Start Here November '21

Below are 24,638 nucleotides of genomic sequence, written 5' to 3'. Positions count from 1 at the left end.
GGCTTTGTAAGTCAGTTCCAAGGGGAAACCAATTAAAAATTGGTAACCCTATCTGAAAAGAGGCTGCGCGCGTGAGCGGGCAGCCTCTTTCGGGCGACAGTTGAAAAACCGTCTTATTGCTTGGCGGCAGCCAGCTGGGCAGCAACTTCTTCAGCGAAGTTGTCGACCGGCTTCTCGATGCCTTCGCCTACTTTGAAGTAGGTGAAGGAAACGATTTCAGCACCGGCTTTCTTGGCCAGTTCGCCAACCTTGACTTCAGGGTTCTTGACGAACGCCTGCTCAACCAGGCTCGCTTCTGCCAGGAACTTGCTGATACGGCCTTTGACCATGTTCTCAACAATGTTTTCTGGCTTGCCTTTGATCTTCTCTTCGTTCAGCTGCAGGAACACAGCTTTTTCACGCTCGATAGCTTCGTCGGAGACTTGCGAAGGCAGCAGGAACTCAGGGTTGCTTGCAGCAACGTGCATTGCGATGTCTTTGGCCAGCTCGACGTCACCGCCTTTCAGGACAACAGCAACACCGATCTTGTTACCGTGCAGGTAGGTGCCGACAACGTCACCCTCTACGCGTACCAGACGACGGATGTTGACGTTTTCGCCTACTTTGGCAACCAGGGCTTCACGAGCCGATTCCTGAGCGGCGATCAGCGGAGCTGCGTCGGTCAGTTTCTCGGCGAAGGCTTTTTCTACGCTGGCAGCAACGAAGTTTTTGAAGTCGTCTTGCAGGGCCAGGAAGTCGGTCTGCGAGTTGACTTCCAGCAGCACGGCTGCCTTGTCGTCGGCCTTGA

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Page 85 of 102 81 S T A R T H E R E 2 0 2 1 What is the estimated cost of entry? "In most cases, a shop can get started with about a $50,000 investment in equip- ment. That would include a printer/cutter (or a printer and stand-alone cutter), a lam- inator, a heat press (for dye-sublimation applications) and any other required hard- ware," says Daniel Valade, Roland DGA. Dave Conrad, Mutoh America, says you can get a 54" or 64" printer, lami- nator, RIP software, start up sign mate- rials like vinyl and banner and laminate, your PC/monitor and ink and materials for under $40-50K. "If you are looking at high production printers with better features like dual print heads, faster print speeds, wider print widths, or even dye sublimation where you may need other heat presses or calendar devices or steamers that can run the cost up quickly," he adds. What are the basic equipment needs? "Remember input, throughput, output and finishing. You'll need a PC with a heavy-duty processor for ripping files. You'll need a good RIP to process the files and manage your workflow. You'll need a reliable printer to handle the workload you plan to send it. You will want a stand- alone cutter for all your cut jobs, do not get a print/cut all in one. The only time that makes sense is if you physically do not have space for a printer and a cutter. You'll also need a laminator to finish the work as well as a nice multi-function work- table, maybe a tabletop trimmer and some straight edges. That will get you started," Conrad explains. How much total space is required? Valade says this will depend upon sev- eral factors, including the square footage needed for equipment and workspace, space required for finishing and design, storage space for media and other supplies, etc. "Give yourself plenty of space to work around the printer, cutter, laminator and table," says Conrad. Michael Maxwell, Mimaki USA, says, "Though there is no strict rule. The gen- erally accepted range described as 'large- format' falls between 24-96" wide. For roll-based printers, 54" and 64" printers are the most popular sizes. Room for the printer, a computer and software to drive it, plus space to store rolls or sheets of media will be required. A finishing area may also be needed for trimming, lami- nating, grommeting, etc." How much time is needed to be- come proficient? "You best be proficient within the first three months," Mahmoud suggests. Conrad says everyone will learn at their own pace and "repetition will make the learning process much shorter." Maxwell says most printers can be up and running within hours of installation, and a basic operation tutorial should be provided before the installer leaves the customers' facility. "Shops should use all the tools available to learn about large- format color printing available from their dealer, printer manufacturer or software vendor, or from industry organizations. Most shops can be up and running pretty quickly — inside of a few weeks — if they're producing relatively simple signage. Mastering more complex signs may take more practice, as shops begin to learn the art and science of color profiling. Knowl- edge of the content-generating software (e.g., Adobe Illustrator, InDesign, etc.) is very helpful," he concludes. Factoids for Getting Started

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